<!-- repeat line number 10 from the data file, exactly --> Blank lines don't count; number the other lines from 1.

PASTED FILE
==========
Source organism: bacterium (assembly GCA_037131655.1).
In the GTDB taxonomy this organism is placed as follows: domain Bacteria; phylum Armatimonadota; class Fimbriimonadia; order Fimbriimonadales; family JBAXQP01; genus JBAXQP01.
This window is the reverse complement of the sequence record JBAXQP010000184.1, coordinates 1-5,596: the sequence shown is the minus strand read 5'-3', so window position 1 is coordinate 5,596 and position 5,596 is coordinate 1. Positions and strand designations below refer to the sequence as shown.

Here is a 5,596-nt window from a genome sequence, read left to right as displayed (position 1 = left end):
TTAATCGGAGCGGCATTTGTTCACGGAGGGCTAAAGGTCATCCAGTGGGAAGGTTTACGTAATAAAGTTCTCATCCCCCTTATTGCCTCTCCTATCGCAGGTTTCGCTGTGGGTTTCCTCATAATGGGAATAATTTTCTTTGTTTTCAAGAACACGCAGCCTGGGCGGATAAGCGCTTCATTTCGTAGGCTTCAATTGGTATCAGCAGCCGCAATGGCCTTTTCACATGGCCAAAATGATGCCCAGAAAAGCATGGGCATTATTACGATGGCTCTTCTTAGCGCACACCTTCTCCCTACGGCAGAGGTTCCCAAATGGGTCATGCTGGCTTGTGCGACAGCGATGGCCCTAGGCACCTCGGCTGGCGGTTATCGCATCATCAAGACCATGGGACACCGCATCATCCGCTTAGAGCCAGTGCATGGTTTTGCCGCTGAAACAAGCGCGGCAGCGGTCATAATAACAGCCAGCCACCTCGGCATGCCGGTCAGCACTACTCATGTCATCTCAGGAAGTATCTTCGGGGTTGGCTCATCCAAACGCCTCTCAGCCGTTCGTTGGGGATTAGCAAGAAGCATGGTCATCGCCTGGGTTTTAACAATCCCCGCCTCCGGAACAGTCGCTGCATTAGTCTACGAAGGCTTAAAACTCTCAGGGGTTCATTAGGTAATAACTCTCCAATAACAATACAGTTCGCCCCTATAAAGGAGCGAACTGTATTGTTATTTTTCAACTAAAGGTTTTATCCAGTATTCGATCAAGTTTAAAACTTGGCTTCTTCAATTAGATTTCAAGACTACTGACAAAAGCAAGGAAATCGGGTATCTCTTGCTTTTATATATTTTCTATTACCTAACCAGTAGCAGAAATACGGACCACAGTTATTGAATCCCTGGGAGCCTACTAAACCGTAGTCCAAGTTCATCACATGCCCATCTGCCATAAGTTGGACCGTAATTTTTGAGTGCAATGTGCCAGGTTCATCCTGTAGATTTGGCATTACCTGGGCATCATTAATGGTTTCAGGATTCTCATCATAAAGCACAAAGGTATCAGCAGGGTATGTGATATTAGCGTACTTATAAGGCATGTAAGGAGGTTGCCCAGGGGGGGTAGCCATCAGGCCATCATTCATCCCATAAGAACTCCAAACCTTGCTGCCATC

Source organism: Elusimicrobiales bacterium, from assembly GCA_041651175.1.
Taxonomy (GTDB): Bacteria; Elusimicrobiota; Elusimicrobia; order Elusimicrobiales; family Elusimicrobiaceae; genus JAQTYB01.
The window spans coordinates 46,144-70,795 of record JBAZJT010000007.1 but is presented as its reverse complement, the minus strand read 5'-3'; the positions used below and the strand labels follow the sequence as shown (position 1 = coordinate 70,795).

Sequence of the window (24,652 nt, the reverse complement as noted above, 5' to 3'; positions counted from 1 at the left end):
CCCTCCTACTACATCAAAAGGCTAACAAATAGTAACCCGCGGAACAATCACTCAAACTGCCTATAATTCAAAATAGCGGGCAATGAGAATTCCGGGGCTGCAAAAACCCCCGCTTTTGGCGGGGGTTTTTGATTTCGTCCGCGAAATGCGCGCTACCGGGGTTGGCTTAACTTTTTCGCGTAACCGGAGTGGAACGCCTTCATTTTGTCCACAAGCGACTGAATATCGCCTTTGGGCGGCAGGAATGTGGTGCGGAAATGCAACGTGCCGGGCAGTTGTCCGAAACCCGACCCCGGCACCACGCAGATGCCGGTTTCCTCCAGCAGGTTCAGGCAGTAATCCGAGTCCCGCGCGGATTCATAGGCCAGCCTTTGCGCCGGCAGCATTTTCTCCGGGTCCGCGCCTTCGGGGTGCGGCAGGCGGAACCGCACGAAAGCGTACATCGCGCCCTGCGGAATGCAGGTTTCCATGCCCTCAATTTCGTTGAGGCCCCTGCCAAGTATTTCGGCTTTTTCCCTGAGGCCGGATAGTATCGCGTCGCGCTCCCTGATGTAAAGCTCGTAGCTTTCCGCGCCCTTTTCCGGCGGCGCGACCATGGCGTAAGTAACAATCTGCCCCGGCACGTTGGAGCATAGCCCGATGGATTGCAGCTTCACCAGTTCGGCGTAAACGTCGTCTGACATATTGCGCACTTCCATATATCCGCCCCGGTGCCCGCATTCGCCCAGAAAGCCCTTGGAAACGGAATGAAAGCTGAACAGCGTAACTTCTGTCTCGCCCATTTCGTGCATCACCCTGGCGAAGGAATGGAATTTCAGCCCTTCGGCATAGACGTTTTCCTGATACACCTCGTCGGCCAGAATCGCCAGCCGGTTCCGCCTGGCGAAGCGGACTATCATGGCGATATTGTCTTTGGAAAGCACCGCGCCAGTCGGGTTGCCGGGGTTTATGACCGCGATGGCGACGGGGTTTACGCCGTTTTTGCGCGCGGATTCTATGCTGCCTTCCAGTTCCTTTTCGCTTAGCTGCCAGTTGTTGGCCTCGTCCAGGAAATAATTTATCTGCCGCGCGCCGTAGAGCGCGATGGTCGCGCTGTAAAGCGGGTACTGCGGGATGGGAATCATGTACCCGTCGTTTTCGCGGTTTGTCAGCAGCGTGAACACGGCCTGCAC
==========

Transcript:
CCCTCCTACTACATCAAAAGGCTAACAAATAGTAACCCGCGGAACAATCACTCAAACTGCCTATAATTCAAAATAGCGGGCAATGAGAATTCCGGGGCTGCAAAAACCCCCGCTTTTGGCGGGGGTTTTTGATTTCGTCCGCGAAATGCGCGCTACCGGGGTTGGCTTAACTTTTTCGCGTAACCGGAGTGGAACGCCTTCATTTTGTCCACAAGCGACTGAATATCGCCTTTGGGCGGCAGGAATGTGGTGCGGAAATGCAACGTGCCGGGCAGTTGTCCGAAACCCGACCCCGGCACCACGCAGATGCCGGTTTCCTCCAGCAGGTTCAGGCAGTAATCCGAGTCCCGCGCGGATTCATAGGCCAGCCTTTGCGCCGGCAGCATTTTCTCCGGGTCCGCGCCTTCGGGGTGCGGCAGGCGGAACCGCACGAAAGCGTACATCGCGCCCTGCGGAATGCAGGTTTCCATGCCCTCAATTTCGTTGAGGCCCCTGCCAAGTATTTCGGCTTTTTCCCTGAGGCCGGATAGTATCGCGTCGCGCTCCCTGATGTAAAGCTCGTAGCTTTCCGCGCCCTTTTCCGGCGGCGCGACCATGGCGTAAGTAACAATCTGCCCCGGCACGTTGGAGCATAGCCCGATGGATTGCAGCTTCACCAGTTCGGCGTAAACGTCGTCTGACATATTGCGCACTTCCATATATCCGCCCCGGTGCCCGCATTCGCCCAGAAAGCCCTTGGAAACGGAATGAAAGCTGAACAGCGTAACTTCTGTCTCGCCCATTTCGTGCATCACCCTGGCGAAGGAATGGAATTTCAGCCCTTCGGCATAGACGTTTTCCTGATACACCTCGTCGGCCAGAATCGCCAGCCGGTTCCGCCTGGCGAAGCGGACTATCATGGCGATATTGTCTTTGGAAAGCACCGCGCCAGTCGGGTTGCCGGGGTTTATGACCGCGATGGCGACGGGGTTTACGCCGTTTTTGCGCGCGGATTCTATGCTGCCTTCCAGTTCCTTTTCGCTTAGCTGCCAGTTGTTGGCCTCGTCCAGGAAATAATTTATCTGCCGCGCGCCGTAGAGCGCGATGGTCGCGCTGTAAAGCGGGTACTGCGGGATGGGAATCATGTACCCGTCGTTTTCGCGGTTTGTCAGCAGCGTGAACACGGCCTGCAC